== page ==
One Solitary Life
August 13, 2005 § Leave a Comment
Phillips Brooks wrote this memorable passage:
“HERE IS A MAN who was born in an obscure village, the child of a peasant woman. He grew up in another village. He worked in a carpenter shop until He was thirty, and for three years He was an itinerant preacher. He never wrote a book. He never held an office. He never owned a house. He never had a family. He never went to college. He never put His feet inside a big city. He never traveled two hundred miles from the place where he was born. He never did one of the things that usually accompany greatness. He had no credential but Himself.
While still a young man, the tide of popular opinion turned against Him. His friends ran away. One of them denied Him. He was turned over to His enemies. He went through the mockery of a trial. He was nailed upon a cross between two thieves. His executioners gambled for the only piece of property He had on earth while He was dying and that was His coat. When He was dead He was taken down and laid in a borrowed grave through the pity of a friend.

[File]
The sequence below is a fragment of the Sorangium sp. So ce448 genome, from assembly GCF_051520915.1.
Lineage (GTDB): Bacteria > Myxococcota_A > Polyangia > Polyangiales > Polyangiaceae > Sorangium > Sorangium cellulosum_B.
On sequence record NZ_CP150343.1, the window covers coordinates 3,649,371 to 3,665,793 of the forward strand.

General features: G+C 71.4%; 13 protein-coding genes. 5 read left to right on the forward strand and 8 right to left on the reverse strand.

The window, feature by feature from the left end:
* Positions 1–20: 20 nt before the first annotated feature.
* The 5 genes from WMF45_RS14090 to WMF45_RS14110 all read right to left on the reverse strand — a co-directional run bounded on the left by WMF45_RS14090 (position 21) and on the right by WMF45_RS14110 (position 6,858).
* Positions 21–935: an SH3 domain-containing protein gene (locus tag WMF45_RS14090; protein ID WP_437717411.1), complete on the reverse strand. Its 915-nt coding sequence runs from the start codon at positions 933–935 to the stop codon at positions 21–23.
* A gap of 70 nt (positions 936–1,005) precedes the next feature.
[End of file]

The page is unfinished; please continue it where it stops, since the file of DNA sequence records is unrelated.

Nineteen wide centuries have come and gone, and today He is the centerpiece of the human race and the leader of the column of progress.
I am far within the mark when I say that all the Armies that ever marched and all the Navies that were ever built, and that all the parliaments that ever sat and all the Kings that ever reigned, put together have not affected the life of man upon this earth as did that one Solitary life.”
Excerpted from: “God Speaks to Modern Man”, by Arthur E. Lickey